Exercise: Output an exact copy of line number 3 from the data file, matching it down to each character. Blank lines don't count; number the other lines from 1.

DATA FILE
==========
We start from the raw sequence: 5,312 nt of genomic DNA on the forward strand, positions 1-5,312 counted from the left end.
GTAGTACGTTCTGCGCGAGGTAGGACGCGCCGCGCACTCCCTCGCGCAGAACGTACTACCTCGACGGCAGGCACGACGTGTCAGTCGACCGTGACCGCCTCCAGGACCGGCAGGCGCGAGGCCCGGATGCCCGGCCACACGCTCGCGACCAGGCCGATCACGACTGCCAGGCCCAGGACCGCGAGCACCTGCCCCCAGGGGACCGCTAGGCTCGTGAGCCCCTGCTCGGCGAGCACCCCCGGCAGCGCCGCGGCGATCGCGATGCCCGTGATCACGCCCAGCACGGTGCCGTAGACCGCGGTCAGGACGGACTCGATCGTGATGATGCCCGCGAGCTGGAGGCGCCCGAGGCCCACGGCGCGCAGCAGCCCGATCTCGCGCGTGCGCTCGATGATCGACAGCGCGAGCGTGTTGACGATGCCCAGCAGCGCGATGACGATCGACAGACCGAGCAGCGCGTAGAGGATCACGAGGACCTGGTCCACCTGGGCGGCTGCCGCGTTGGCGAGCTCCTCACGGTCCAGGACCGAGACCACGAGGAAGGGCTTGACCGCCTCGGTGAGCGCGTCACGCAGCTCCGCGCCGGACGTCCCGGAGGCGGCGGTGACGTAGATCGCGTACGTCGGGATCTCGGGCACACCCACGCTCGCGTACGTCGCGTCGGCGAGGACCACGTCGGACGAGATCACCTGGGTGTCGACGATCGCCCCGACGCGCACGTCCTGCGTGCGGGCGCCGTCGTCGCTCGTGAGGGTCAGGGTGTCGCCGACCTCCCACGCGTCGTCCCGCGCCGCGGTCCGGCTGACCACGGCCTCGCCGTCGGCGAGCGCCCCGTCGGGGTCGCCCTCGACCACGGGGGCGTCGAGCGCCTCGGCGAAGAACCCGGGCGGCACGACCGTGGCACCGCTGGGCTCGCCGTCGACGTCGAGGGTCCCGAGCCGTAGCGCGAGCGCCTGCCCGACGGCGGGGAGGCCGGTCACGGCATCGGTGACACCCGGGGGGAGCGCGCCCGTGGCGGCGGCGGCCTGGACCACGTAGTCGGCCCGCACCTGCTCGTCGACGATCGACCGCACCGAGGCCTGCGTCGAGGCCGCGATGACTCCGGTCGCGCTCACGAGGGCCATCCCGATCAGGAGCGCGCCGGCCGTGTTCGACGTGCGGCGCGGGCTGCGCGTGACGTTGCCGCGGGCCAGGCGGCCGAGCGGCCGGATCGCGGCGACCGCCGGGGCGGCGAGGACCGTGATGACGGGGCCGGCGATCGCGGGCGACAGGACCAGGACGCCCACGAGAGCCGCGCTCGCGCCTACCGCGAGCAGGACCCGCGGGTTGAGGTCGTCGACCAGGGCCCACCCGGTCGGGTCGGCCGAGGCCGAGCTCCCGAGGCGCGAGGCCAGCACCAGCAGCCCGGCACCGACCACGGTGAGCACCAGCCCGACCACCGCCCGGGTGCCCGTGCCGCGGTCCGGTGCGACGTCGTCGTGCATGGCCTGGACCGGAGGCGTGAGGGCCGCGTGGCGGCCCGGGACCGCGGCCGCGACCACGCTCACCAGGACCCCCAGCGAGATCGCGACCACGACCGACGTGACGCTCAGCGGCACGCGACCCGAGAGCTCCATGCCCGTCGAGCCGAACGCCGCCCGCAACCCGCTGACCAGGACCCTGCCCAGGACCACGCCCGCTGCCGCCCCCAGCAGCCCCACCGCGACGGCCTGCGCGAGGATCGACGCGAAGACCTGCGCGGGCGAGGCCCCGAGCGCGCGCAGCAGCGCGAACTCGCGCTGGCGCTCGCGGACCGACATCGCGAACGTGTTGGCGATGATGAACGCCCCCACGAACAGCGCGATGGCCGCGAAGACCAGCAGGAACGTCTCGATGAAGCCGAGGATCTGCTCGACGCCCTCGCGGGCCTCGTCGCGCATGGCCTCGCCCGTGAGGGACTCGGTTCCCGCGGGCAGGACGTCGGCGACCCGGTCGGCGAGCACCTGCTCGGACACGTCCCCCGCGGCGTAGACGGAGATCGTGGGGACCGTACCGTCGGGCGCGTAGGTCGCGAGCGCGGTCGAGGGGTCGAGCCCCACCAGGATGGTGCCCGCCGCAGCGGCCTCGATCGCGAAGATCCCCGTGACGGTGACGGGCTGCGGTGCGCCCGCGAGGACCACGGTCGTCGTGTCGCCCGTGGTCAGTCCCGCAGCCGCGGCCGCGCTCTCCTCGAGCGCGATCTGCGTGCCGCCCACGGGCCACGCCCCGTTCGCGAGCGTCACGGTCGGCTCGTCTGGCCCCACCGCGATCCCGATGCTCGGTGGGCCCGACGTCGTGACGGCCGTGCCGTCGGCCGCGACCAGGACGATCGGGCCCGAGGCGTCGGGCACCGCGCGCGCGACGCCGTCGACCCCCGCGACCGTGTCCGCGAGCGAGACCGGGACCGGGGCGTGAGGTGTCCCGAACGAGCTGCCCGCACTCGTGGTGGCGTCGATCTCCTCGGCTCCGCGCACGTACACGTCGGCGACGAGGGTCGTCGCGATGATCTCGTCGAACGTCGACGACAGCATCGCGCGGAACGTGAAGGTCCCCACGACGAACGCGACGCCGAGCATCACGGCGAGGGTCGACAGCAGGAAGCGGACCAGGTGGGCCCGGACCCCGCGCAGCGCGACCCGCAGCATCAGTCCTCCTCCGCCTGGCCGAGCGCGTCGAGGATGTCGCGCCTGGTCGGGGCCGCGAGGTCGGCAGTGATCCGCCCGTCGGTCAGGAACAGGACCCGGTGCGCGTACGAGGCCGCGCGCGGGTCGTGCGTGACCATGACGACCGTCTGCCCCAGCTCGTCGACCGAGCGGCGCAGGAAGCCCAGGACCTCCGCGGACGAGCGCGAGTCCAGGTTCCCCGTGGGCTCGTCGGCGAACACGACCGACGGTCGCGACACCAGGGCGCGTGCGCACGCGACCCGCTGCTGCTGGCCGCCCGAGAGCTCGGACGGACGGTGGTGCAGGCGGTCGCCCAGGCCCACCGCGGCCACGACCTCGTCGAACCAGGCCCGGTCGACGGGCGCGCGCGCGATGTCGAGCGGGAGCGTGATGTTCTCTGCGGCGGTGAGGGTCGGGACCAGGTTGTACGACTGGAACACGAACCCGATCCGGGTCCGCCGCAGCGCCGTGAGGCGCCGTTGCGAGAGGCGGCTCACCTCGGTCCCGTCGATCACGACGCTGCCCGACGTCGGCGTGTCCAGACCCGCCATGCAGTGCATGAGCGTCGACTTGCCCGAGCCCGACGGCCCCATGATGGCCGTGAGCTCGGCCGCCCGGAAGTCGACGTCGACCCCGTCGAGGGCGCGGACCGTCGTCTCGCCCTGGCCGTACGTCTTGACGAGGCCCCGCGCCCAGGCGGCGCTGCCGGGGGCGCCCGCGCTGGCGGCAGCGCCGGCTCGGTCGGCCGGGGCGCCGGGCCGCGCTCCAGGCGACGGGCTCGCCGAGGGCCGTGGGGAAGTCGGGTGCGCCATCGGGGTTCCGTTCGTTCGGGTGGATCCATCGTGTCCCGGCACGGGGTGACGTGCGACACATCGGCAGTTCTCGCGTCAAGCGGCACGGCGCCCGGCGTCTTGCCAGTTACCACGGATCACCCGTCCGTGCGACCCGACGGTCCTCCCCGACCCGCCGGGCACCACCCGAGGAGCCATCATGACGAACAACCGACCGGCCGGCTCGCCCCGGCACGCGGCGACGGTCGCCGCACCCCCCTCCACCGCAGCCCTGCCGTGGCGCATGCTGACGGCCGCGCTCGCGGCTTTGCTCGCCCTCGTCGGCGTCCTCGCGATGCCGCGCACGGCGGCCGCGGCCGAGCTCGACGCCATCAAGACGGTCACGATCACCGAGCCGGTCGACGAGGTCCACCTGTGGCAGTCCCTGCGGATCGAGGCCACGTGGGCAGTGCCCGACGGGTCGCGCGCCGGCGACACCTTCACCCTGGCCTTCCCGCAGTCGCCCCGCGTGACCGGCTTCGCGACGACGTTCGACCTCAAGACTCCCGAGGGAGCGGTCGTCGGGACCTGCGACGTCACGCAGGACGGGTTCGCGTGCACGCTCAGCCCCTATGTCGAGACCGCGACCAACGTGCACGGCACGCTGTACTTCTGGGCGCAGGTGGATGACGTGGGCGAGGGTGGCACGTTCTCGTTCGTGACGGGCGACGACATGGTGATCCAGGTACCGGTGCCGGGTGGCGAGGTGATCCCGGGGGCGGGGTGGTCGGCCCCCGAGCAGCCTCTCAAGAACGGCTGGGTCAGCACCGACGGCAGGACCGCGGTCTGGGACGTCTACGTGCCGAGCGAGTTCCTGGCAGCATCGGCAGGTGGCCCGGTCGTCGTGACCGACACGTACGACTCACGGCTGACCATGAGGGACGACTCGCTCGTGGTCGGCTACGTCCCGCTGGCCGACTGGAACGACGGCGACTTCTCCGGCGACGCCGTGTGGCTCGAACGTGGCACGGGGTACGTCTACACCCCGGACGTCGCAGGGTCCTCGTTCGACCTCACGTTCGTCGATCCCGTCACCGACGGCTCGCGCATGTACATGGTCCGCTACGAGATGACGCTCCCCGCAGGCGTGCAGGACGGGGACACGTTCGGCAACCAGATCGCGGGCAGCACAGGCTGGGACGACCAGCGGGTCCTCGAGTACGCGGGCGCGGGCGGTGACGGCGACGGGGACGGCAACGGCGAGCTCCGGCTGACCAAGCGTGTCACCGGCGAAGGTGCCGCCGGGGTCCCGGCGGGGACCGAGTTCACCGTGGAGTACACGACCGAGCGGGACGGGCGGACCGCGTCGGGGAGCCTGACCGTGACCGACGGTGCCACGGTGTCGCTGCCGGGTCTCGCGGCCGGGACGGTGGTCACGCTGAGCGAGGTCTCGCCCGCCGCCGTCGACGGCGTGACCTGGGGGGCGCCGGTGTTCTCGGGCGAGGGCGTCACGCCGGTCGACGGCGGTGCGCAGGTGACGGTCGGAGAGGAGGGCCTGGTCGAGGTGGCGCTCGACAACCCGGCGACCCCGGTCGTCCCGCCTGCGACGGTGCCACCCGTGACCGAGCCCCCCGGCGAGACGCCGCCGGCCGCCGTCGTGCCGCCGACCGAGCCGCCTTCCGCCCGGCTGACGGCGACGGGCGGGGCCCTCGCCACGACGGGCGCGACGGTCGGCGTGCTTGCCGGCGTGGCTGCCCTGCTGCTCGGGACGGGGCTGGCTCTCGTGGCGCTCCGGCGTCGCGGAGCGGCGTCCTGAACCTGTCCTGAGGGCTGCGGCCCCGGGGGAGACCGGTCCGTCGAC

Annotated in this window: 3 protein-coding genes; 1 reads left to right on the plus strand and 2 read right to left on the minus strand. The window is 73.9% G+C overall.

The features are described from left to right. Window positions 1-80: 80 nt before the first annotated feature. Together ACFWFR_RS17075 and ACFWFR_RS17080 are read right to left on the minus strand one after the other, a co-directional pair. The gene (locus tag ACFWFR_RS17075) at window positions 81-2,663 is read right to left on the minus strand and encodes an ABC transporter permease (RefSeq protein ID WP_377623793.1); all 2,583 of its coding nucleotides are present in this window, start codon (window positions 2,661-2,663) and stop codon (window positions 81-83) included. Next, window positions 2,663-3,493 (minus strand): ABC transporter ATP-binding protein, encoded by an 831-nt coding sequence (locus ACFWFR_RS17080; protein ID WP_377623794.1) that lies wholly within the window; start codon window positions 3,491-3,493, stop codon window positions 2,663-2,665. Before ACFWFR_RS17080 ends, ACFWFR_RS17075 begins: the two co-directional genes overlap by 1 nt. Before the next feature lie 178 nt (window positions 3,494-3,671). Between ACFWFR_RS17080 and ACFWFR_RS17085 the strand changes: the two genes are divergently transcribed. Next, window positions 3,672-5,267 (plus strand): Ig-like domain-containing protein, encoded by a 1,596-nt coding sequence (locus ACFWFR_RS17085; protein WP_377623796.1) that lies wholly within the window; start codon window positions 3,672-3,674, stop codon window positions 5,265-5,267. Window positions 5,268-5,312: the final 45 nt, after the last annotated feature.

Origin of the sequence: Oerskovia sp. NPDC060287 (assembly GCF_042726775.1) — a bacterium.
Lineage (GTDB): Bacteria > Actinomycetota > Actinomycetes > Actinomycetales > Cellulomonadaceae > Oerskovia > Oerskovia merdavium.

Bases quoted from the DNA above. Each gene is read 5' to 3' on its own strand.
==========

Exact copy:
Annotated in this window: 3 protein-coding genes; 1 reads left to right on the plus strand and 2 read right to left on the minus strand. The window is 73.9% G+C overall.